Last week, financial and analytical company S&P Global Market Intelligence reported that, despite the COVID-19 pandemic, high-tech US companies were actively developing new wind and solar projects last year and signed large contracts for the purchase of electricity from renewable sources. The leader in the number of new projects is the online retailer Amazon, which has signed agreements in 14 countries around the world. Also among the leaders were such high-tech companies as Microsoft, Google and Facebook.
Solar Powered Internet
S&P Global Market Intelligence reports that “the COVID-19 pandemic has disrupted many industries in the global energy sector. However, the corporate renewable energy market developed as if nothing had happened. ” The researchers note that last year, new capacities were introduced around the world or new agreements were concluded for the purchase of electricity for 20 thousand MW, which is a new record for the corporate renewable energy segment.
Taking into account past projects, the total volume of agreements in this area with Amazon’s participation has reached 8.5 thousand MW. Amazon’s biggest project last year was the 1,350 MW expansion of a solar power plant in Ohio. However, the company’s activities to promote renewable energy are not limited to the United States – last year the company signed agreements on the development of solar or wind projects in 13 more countries, including Canada, Great Britain, Spain, Sweden, South Africa, China, Australia.
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High-tech companies such as Google, Microsoft and Facebook are among the leaders in terms of participation in new projects and the purchase of renewable electricity. Google last year signed agreements for a total of 1,000 MW, bringing its total solar and wind projects, agreements and capacity to 6,200 MW. It was Google that became one of five companies that signed an agreement on the purchase of electricity from one of the largest solar power plants in the United States, Samson Solar in Texas, with a capacity of 1.3 thousand MW.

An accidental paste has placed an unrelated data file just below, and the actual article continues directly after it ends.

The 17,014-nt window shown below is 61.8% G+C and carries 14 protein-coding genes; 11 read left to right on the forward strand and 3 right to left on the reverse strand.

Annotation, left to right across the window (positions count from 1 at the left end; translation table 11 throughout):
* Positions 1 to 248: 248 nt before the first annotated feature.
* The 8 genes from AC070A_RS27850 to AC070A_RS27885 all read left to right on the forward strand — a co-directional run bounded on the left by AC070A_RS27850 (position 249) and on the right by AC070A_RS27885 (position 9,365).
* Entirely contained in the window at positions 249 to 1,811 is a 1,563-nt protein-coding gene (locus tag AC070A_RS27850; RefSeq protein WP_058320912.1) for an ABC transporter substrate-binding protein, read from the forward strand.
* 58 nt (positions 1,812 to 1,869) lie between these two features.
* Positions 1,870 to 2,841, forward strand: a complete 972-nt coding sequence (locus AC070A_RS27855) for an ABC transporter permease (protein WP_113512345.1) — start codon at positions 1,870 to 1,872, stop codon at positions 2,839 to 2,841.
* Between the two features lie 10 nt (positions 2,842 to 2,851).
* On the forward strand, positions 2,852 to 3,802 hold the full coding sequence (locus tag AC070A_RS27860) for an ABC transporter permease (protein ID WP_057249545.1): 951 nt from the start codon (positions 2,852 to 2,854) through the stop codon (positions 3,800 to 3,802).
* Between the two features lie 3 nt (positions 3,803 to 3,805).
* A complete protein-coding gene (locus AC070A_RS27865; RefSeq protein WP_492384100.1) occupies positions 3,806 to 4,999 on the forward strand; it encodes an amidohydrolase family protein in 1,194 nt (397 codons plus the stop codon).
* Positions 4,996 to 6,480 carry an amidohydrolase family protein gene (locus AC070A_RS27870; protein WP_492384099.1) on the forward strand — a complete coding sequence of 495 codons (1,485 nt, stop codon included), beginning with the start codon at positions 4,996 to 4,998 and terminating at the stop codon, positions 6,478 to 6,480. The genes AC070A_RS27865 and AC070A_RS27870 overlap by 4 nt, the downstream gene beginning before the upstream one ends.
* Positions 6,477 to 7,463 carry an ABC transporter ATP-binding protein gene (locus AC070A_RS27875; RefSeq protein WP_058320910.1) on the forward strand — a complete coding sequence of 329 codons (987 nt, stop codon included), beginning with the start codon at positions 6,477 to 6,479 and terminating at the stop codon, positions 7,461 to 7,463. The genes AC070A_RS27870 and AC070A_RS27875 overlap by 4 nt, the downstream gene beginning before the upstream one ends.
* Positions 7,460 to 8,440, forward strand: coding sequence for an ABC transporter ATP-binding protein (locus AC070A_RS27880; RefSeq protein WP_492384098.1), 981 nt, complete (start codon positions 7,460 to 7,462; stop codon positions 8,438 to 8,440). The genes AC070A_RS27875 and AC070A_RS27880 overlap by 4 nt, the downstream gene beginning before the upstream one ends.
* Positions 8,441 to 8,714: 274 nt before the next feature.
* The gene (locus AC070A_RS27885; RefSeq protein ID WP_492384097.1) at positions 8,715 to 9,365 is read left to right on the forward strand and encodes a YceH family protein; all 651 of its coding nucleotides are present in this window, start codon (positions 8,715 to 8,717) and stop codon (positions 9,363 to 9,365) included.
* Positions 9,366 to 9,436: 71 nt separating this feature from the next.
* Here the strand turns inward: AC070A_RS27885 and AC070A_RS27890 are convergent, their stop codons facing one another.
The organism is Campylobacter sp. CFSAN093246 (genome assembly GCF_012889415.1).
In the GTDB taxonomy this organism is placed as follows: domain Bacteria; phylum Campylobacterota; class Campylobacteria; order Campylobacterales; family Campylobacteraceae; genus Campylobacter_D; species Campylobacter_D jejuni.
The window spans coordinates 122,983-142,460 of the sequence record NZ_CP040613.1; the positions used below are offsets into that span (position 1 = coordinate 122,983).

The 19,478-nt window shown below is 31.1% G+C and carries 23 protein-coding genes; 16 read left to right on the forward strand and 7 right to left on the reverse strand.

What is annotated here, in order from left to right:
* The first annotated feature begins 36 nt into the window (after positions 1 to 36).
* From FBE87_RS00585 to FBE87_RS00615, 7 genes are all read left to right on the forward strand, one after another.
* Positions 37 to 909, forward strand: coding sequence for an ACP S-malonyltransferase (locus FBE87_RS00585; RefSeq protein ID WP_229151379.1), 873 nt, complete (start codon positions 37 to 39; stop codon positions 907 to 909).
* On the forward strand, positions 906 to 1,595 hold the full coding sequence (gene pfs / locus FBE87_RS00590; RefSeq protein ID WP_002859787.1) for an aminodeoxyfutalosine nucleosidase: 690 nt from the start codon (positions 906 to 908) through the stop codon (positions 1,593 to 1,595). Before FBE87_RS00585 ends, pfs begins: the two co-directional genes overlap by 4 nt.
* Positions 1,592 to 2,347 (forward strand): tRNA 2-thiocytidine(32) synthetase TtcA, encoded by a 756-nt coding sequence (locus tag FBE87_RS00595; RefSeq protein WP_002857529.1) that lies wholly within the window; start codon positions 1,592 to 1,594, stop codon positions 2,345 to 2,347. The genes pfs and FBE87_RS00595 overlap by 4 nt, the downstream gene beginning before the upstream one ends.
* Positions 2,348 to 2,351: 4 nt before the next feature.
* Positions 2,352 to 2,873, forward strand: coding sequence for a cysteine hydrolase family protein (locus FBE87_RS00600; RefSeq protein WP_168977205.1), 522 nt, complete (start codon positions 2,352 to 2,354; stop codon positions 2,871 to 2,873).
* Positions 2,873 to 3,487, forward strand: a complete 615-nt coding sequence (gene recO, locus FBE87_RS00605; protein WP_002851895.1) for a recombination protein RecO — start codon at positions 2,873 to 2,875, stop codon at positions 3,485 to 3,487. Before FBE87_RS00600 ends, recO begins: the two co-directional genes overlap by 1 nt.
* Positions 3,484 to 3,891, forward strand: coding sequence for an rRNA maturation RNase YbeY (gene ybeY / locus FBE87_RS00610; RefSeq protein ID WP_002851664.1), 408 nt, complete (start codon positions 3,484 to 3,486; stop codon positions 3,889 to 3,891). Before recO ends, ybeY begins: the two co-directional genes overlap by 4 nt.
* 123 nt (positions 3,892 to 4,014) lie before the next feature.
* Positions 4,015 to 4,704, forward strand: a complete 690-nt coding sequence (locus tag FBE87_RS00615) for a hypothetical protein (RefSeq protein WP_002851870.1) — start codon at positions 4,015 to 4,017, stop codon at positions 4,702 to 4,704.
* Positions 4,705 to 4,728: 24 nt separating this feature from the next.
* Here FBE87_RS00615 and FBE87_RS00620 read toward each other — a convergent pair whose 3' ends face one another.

At the end of last year, Facebook signed agreements and took part in new projects with a total capacity of 3 thousand MW. The largest projects were the purchase of a total of 700 MW from solar power plants in Utah, as well as 400 MW of wind and solar power from plants in New Mexico. In addition, the company has signed agreements with wind farms in Ireland and Norway and a solar power plant in Singapore.
Microsoft increased its renewable power portfolio by more than 500 MW last year to 2,700 MW. The largest for Microsoft were agreements for the purchase of electricity for 225 MW from the Pleinmont Solar II solar farm in Virginia and 178 MW from the Bloom Wind Power in Kansas. Microsoft already has signed agreements for the purchase of renewable electricity in the Netherlands, Singapore and Ireland.
Not a single high-tech
Wind turbines in Kansas, USA
Photo: Charlie Riedel, AP
Other US companies have also been very active in expanding their solar and wind energy portfolios in the past year. Telecommunications company Verizon has announced new contracts and projects for a total capacity of 1,700 MW, while its telecom rival AT&T has announced 500 MW. Cloud developer Salesforce signed a contract with energy company X-Elio last year to purchase 200 MW of power from its solar farm in Australia. Carmaker General Motors, metallurgical company Nucor and fast food chain McDonald’s signed agreements last year and took part in new projects with a total capacity of 680 MW, 583 MW and 517 MW, respectively. Anheuser-Busch InBev Brewery has signed a contract to purchase 240 MW of electricity from solar farms in Spain and the UK. Apple has entered into an agreement to purchase 67 MW from solar and wind power plants in Denmark.
Experts note that the demand for renewable energy from the US corporate sector is constantly growing, stimulating market development. Against the backdrop of a series of new deals and projects in October last year, research firm IHS Markit released a report in which it noted that the demand for renewable energy in the United States is the largest precisely from the corporate sector.
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“Fueled by appeals from shareholders and activists, companies are taking advantage of the opportunity to diversify their energy sources while combining this with their own plans to meet their renewable energy goals,” said Anna Spitzberg, director of global electricity and renewable energy market research at IHS Markit.
IHS Markit notes that currently about 220 large US companies are either consuming renewable electricity or have signed agreements to purchase it. Of these, 40% of companies already have a clear plan to expand their participation in solar or wind energy projects until the mid-2020s.